VOYAGE OF THE DAMNED (1976). Director: Stuart Rosenberg.
In 1939 Nazi Germany allowed about one thousand Jews to depart the country on a ship bound for Cuba, the SS St. Louis. This alleged "humanitarian" gesture was strictly a propaganda act, a smokescreen, as one character puts it, as it was never intended for the passengers to disembark in Cuba or anywhere else. Turned away by several nations, including, shamefully, the U.S., some of the passengers wold prefer death or mutiny to returning to Hamburg and certain execution in concentration camps. You would imagine that a movie on this subject would be very powerful -- and you can't help but be moved by the passengers' plight and the horrendous persecution and emotional devastation they were undergoing -- but Voyage of the Damned, unfortunately, plays like a lesser Movie of the Week with an almost-all-star, international, Movie of the Week-type cast [with some exceptions], "acting" up a storm at times but nonetheless seeming once-removed throughout it all -- in other words, the acting and direction are fairly perfunctory. Sequences that should have had great impact are pretty much frittered away by Rosenberg, and the movie is about 45 minutes too long, slack and lacking in needed tension. I mean, when you consider the situation these people were in! Some of the lesser known actors, such as Victor Spinetti as Dr. Strauss, who works in Cuba and desperately wants to get his small children off the ship, are more effective than the bigger names, although James Mason and Nehemiah Persoff are solid as usual. Sadly, Voyage of the Damned is blah when it should have been a masterpiece.The very large cast includes everyone from Lee Grant, Faye Dunaway and Ben Gazzara to Max von Sydow [as the captain], Wendy Hiller, Malcolm McDowell and even Orson Welles. Although they all have their moments, these could not be considered one of the better performances of any of them.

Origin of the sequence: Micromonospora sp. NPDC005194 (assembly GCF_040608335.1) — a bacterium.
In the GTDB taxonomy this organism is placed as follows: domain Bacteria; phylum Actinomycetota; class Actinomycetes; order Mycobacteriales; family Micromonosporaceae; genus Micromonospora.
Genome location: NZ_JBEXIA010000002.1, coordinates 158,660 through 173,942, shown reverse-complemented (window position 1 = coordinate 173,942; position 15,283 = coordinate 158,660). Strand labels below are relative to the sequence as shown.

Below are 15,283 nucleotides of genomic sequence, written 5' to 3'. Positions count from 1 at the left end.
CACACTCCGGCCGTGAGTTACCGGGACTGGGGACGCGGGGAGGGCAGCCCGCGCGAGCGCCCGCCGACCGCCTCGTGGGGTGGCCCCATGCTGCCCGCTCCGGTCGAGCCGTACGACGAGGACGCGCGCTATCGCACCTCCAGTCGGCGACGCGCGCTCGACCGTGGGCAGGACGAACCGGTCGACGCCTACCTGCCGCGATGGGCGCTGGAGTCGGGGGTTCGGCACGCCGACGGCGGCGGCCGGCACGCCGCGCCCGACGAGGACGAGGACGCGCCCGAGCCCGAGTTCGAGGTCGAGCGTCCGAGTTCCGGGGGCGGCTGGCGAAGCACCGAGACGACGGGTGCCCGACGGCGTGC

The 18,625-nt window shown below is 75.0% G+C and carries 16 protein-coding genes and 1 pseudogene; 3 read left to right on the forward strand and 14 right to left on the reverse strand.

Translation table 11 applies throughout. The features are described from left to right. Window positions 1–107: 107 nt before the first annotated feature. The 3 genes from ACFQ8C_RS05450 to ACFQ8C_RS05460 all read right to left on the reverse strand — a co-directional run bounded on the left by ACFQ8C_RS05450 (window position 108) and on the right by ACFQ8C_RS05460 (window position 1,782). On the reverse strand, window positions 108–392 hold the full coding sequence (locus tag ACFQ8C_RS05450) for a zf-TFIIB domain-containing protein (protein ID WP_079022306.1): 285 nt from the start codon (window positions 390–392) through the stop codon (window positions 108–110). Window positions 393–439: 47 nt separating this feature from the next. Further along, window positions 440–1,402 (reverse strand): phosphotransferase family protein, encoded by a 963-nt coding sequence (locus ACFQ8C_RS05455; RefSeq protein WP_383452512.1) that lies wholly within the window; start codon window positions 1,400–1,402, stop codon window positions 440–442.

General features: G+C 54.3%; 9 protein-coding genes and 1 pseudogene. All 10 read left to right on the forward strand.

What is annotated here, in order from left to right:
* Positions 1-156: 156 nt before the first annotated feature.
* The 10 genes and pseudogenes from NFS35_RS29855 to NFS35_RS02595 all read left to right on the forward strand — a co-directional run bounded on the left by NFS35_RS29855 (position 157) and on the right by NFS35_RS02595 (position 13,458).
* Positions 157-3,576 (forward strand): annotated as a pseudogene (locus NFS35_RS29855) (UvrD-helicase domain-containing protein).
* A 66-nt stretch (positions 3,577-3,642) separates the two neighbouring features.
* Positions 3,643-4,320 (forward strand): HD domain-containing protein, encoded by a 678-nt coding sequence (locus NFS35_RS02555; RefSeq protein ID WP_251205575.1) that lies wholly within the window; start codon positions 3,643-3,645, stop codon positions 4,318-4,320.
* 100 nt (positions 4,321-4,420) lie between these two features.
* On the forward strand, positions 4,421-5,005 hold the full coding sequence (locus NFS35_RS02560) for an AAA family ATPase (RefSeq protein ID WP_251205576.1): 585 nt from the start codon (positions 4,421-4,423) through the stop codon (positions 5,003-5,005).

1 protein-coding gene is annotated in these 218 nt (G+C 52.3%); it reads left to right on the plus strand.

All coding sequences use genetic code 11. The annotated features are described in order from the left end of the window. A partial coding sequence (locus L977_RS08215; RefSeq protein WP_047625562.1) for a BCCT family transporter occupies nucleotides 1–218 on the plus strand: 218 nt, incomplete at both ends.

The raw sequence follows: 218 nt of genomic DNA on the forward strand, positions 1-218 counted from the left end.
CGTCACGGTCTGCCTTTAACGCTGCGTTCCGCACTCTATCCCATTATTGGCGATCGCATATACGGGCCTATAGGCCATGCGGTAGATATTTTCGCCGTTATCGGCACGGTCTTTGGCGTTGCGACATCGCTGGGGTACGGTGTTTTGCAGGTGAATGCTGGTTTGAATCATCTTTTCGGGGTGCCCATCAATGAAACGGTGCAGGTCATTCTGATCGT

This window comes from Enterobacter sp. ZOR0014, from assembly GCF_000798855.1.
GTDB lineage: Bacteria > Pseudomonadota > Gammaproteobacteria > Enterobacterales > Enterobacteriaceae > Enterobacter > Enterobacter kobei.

Verdict: Watch Judgment at Nuremberg instead. **1/2.